Todd Murtha is one of our clients who is proof that you can go on to lead an independent life, look after your family, and even drive again following an acquired brain injury.
His manager on the oil rig was understandably alarmed and Todd, who was 44 at the time, was flown by air ambulance to a hospital in India. Once there it was decided he needed more specialist help and was transferred to Perth.
“My specialists told me I’d had a brain arteriovenous malformation (AVM). A cluster of blood vessels which connected arteries and veins had ruptured resulting in a bleed on the brain. They carried out keyhole surgery to settle it but told me I’d need another operation or there would be a risk of another AVM occurrence.”
Six months later Todd went in for further surgery to take the mass of blood vessels away.
“The operation didn’t go as planned and I had an emergency craniotomy on the surgery table, specialists had to open up my skull to operate. You can imagine my family was extremely worried.”
This headache was something I’d never experienced before – a searing, piercing pain. I was screaming in agony and I started throwing up.Todd Murtha
Todd was placed in an induced coma for a month so his brain could heal. When he came out of the coma he realised the full impact of his acquired brain injury.
Todd’s recovery from ABI
His extended family rallied around to support him but he emerged from his surgery a different person.
“Things were not good. I had short term memory loss, I struggled to walk and talk. I’d lost some of my peripheral vision in my right eye. My family rallied around me. I am divorced but have two teenage boys and I also look after a third boy – a stepson. They were the reason I wanted to get on the road to recovery.”
“I’d always been a very chatty outgoing person but this injury changed me. I was diagnosed with Dyspraxia which affected my verbal, oral and motor skills.”
Todd was put on a lot of medication and met with a team of health specialists at the State Head Injury Unit at Sir Charles Gardiner Hospital (link opens in new window) in Perth who devised a rehabilitation program.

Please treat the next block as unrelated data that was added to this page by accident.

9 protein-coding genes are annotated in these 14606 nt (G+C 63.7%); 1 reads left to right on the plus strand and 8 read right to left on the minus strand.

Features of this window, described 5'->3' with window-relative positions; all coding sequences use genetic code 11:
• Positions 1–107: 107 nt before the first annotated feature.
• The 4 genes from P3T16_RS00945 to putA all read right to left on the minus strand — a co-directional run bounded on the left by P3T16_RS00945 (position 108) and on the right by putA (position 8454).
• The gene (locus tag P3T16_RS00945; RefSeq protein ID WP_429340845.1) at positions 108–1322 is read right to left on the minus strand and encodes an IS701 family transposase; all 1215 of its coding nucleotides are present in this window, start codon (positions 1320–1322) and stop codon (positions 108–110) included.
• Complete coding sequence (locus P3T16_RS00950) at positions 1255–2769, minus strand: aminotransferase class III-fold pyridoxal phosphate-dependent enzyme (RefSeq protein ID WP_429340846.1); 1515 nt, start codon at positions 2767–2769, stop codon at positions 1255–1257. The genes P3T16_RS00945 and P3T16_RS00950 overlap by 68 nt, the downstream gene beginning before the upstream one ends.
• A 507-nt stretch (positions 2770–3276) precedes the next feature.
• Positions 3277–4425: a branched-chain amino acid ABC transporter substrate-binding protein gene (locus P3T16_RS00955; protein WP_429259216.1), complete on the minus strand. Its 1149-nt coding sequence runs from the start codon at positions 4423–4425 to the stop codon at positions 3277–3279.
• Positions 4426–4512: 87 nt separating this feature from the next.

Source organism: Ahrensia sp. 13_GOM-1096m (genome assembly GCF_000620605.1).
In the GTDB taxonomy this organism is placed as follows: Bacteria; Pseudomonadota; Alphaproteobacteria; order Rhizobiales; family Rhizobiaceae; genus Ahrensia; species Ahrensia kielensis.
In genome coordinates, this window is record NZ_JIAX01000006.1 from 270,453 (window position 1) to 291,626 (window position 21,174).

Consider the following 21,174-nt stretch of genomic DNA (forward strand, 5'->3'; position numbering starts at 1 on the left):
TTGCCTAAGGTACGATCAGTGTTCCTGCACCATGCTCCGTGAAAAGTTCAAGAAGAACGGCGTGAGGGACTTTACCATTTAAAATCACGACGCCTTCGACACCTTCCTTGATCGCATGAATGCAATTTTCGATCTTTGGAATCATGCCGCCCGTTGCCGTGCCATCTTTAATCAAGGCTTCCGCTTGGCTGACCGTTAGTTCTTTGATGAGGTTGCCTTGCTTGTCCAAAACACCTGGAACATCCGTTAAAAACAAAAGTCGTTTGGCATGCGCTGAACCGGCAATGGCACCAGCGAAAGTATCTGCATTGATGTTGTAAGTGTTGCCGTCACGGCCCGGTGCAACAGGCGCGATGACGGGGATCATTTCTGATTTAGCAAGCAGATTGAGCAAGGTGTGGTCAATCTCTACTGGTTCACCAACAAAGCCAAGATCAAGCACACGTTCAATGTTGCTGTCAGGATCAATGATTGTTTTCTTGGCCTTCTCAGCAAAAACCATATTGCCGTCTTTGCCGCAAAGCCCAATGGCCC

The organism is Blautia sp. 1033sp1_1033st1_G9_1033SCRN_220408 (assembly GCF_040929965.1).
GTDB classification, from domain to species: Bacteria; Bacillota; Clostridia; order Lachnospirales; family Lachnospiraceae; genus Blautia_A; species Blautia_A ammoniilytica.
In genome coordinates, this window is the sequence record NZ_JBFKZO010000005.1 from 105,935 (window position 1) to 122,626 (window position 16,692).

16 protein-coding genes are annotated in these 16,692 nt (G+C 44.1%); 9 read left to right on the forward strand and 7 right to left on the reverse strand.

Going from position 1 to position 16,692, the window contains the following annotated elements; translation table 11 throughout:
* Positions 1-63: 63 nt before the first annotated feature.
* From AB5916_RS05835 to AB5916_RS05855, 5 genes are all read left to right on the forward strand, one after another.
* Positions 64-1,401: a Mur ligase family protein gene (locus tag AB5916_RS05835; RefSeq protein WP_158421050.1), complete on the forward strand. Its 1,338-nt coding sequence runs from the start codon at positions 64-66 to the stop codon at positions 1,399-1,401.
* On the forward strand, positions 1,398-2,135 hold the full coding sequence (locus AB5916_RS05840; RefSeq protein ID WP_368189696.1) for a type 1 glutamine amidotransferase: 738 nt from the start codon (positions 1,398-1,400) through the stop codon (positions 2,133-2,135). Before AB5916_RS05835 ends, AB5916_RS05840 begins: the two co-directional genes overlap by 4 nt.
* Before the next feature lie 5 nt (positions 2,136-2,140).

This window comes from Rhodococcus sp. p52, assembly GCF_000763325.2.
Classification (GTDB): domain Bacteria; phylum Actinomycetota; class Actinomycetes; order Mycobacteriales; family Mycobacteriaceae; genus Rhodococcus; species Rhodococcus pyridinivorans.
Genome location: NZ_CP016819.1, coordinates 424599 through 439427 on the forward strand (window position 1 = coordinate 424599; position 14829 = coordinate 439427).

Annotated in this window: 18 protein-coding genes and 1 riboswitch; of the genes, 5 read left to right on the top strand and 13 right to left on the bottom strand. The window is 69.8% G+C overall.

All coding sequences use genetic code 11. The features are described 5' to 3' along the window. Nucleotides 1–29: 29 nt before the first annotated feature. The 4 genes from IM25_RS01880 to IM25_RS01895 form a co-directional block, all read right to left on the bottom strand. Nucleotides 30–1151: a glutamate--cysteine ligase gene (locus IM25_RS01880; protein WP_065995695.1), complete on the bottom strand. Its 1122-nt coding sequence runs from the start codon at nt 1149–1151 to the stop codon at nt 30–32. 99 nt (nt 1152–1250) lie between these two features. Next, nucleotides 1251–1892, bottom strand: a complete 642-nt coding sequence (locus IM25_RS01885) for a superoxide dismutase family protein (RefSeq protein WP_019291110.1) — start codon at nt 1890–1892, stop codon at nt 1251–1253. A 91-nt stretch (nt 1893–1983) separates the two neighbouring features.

“That’s when I was referred to VisAbility. I wanted my independence back, my ultimate wish was to drive again. I didn’t enjoy relying on public transport as I felt vulnerable.”
Learning to drive again
In order to drive again, Todd needed to improve his periphery vision along with his co-ordination and mobility skills. Todd met with our occupational therapist Donna.
“Todd was referred to us in November 2017. I met with him fortnightly to give him the skills and techniques to manage his vision difficulties on his right side,” Donna explains.
“It was clear from very early on that he wanted to pass his assessment to drive again. With an acquired brain injury you can feel isolated.”
“We needed an approach to encompass techniques to improve his memory and cognitive skills as well as improving his visual techniques. Plus we needed to help him get back behind the wheel of a car again,” adds Donna.
Todd was very determined, he’d set himself personal goals. During the ninety minute sessions, he remained focused.
“Donna encouraged me to undertake exercises with a light board to improve my sight. She also gave me techniques to help me compensate for my loss of peripheral vision. We went over skill strategies many times, it was repetitive, but this was needed because of my memory loss.”
“When you have an acquired brain injury, it can knock your confidence quite dramatically, but Donna was incredibly supportive.”
Looking after his family
Todd is no longer receiving services from VisAbility and is enjoying life at home but may come back to us in the future. He is the main carer for his two teenage boys and a stepson. Always a keen sportsman, Todd has joined a rehabilitation gym and has recently bought a paddle board.
“I find this helps with my balance, it’s a step towards reaching my next goal which is to get back on a surf board. I love surfing and can’t wait to ride the waves.”
With VisAbility’s help Todd was assessed for his sight, and is now driving again.
“I will always suffer with short term memory loss, but I am making progress. It’s been hard to accept that in my mid-forties I have had to learn many things from scratch again. But I’m here to tell my journey, you know I really am fortunate to be alive.”
How to get support
If you’d like to know more about low vision services we offer to individuals who’ve experienced acquired brain injuries, (ABI) we have an experienced team of specialists to help you to lead a full life once more.
Please complete the form below to make an initial enquiry. Our Client Experience Team will contact you to discuss your individual needs both now and into the future.
If you are a provider and wish to refer a client, please use our low vision medical certificate (online referral form) to make your referral.